I am complaining, not bragging. Please keep that in mind as you read my story of this past Thursday. It concerns a dear friend of mine of thirty-five years. Let’s call him KB. He was the first published novelist I ever met in person. Is also a delightful conversationalist with a great sense of humor, a splendid cook, and gallant to a fault. He has the most perfect manners of any person I have ever known. He is also an intensely private person, something that—like everything else about him—commands respect.
KB and I had a lunch date. He had invited me to a favorite eatery to sign copies of my latest book that he had bought for his friends. But there was something odd about his designation of our meeting time. “13:30,” he wrote in his email. It was unlike him to use military time, so I emailed him back to ask for clarification. He didn’t answer. Not like him at all. A day later I left a message on his voicemail. No Response.
Ordinarily, one would not be alarmed by this. But I was. Here’s why. Exactly one year and two weeks before, KB didn’t show up for an appointment—totally out of character for him. All the more strange because we had date to celebrate his birthday with dinner and show. Last year, I had gotten no answer to many attempts to contact him. So the next morning I had gone to his house and banged on the door. Eventually, I heard him, faintly moaning. I managed to talk to him. A handyman with a key was called, and KB went to the doctor. They tested him seventy way from Sunday over the next several months but never figured out why he had passed out for a couple of days.
So, a year later, when I had trouble reaching him and when he did not show up at the appointed place for lunch, I got very worried. I called a mutual friend who knew how to get in touch with a family member, which touched off a rescue operation involving Cousin Fritz driving from Connecticut to Brooklyn and the NYPD door-breaking squad.
In the meanwhile, I returned to the restaurant on the off chance that KB might show up at 3:30. Walking along on my way, I stopped to take a photo of same nice fall foliage. When I turned back to continue, a man was walking toward me, very slowly, very tentatively—tall, extremely thin, looked to be in his 80’s. His face was shockingly injured. One whole side of it covered with an open wound, his teeth revealed in a grimace. For all the world, his face looked like a Halloween horror mask.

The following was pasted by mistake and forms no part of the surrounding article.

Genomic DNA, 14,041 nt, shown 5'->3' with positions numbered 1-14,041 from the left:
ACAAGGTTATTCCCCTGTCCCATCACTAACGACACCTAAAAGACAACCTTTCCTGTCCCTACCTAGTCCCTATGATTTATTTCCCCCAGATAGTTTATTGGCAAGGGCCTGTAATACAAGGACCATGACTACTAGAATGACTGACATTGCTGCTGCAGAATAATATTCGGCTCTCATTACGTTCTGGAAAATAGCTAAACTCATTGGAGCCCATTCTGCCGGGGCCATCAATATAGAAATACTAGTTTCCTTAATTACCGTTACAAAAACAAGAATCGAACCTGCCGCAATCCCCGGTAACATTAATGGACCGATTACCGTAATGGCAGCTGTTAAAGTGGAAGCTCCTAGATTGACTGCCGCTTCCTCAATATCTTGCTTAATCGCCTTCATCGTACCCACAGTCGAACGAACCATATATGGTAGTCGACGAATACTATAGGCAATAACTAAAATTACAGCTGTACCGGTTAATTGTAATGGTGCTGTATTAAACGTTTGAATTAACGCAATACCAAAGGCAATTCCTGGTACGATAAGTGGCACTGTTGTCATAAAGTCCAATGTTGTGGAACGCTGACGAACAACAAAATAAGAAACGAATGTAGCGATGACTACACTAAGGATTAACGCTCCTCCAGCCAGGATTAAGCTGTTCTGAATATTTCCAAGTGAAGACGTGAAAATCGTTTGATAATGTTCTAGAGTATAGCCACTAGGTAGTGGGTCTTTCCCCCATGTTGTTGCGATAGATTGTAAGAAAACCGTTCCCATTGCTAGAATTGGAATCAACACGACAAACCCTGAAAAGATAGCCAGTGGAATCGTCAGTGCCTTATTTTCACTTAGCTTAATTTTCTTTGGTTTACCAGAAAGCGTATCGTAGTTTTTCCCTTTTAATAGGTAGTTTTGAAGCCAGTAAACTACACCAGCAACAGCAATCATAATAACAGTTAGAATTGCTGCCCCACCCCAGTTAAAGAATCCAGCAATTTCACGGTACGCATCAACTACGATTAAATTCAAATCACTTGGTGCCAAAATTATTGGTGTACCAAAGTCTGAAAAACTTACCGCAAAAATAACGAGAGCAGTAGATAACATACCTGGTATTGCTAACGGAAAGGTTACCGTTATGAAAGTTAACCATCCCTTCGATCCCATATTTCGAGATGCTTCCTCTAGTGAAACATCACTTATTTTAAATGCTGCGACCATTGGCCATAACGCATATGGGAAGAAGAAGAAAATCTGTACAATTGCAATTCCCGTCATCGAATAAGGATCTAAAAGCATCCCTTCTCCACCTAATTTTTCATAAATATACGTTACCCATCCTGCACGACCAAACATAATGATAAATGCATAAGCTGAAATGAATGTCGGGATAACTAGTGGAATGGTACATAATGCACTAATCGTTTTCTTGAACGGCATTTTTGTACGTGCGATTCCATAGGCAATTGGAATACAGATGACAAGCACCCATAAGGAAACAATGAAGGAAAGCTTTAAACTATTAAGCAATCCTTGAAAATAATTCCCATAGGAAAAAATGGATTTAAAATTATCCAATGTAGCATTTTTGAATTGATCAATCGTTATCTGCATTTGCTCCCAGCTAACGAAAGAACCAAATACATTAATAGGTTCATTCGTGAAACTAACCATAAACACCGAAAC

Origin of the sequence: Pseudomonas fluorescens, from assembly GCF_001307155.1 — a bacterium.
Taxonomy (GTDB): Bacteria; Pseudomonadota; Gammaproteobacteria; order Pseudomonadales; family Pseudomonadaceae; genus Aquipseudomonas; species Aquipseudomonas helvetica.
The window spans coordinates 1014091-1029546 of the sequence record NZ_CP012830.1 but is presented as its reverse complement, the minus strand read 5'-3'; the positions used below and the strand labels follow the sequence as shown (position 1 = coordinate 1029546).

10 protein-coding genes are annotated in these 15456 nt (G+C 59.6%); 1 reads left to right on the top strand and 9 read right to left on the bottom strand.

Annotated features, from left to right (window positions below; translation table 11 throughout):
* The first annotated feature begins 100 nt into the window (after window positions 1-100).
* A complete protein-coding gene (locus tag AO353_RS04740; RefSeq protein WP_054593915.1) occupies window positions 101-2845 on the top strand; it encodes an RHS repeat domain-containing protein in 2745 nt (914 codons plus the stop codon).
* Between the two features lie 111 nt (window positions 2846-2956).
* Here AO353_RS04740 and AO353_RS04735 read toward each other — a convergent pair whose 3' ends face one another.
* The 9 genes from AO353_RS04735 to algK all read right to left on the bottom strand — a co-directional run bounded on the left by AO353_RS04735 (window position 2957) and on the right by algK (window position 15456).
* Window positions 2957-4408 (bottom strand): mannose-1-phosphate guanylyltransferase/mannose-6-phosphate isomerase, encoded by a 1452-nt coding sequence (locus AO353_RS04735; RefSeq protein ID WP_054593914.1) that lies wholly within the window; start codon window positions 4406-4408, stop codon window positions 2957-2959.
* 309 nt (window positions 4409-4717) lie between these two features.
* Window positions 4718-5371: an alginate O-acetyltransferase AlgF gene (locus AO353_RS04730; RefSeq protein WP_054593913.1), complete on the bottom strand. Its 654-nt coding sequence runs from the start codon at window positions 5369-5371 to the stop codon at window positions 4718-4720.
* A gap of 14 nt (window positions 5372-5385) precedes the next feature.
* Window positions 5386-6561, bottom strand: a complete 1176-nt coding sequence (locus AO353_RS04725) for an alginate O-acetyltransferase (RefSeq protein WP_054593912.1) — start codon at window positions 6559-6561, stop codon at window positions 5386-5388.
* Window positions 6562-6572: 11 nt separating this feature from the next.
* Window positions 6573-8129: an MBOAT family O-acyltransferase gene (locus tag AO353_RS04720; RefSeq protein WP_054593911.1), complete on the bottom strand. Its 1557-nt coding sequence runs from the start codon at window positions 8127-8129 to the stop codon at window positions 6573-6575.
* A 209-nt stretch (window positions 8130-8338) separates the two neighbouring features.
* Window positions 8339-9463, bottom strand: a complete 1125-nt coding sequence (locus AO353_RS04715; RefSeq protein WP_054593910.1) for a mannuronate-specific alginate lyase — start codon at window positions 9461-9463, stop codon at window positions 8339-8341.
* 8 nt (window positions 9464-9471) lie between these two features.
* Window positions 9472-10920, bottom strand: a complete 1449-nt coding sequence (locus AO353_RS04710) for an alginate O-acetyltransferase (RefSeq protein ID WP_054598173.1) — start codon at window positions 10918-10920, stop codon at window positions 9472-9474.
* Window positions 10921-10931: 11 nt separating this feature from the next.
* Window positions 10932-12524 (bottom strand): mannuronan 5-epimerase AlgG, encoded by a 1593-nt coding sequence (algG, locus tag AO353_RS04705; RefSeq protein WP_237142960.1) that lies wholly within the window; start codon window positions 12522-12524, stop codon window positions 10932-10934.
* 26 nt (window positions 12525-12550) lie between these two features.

I took a few more steps as I passed him. You see we New Yorkers don’t react strongly to sights we see on the street. We can pass Leonardo di Caprio, a bearded dwarf wearing a dress, or a skinny sixteen-year-old-girl walking twelve large dogs without doing a double take. You see that kind of stuff all the time if you live here.
But that man—with the awful injury and the vague expression in his eyes? He needed help. So I dialed 911. And I waited around, following him, until the rescue squad truck and an ambulance showed up. It only took about four minutes.
Then, I continued on to the restaurant, where KB still did not show up. It was not until early that evening that I got a call from Cousin Fritz. After the cops broke down KB’s door, the EMS folks had taken him to the hospital. As I write this two days later he is still resting comfortably there.
I said earlier that I was complaining. My beef is this: Last year and this year, I have gotten too much admiration for doing something when my friend did not show up for appointments and otherwise behave normally. Also from people on the street who began to take an interest while I was following that old guy with the fright-mask face. When I told them I had called 911, they said things like “God bless you.” and “You are such a good person.”
What I did deserves no such special recognition. It’s embarrassing. I did only what I would hope someone would do for me if I were to be an injured or a missing person. Why is such behavior considered so extraordinary? What has happened to the Golden Rule? Has it become tarnished on this crowded planet of ours?
That would make no sense at all. We all need to do such things because we are all in danger of needing such help. And after all, what did I do that was so difficult? Last Thursday, all I did really was show up for a lunch and make a phone call when KB didn’t. And for that poor injured man, I made one call and waited around for four minutes. Is this such a very lot? Last year, I took the subway to Brooklyn and banged on my friend’s door until he answered. But come on. We have been friends for over 35 years. Doesn’t that require that I make sure he is okay, even if that means a couple of hours of my time?
People should not be thinking that these acts deserve so much admiration. Such behavior should be so common that it is hardly remarked at all.
When a woman with an infant strapped to her chest told me what a lovely person I was for calling the ambulance, I said, “We are New Yorkers. That’s our credo: ‘If you see something, say something.’”
This anti-terrorist slogan became prevalent in New York after the September 11th attack. But it is also applies to getting help for people who need it. Do it.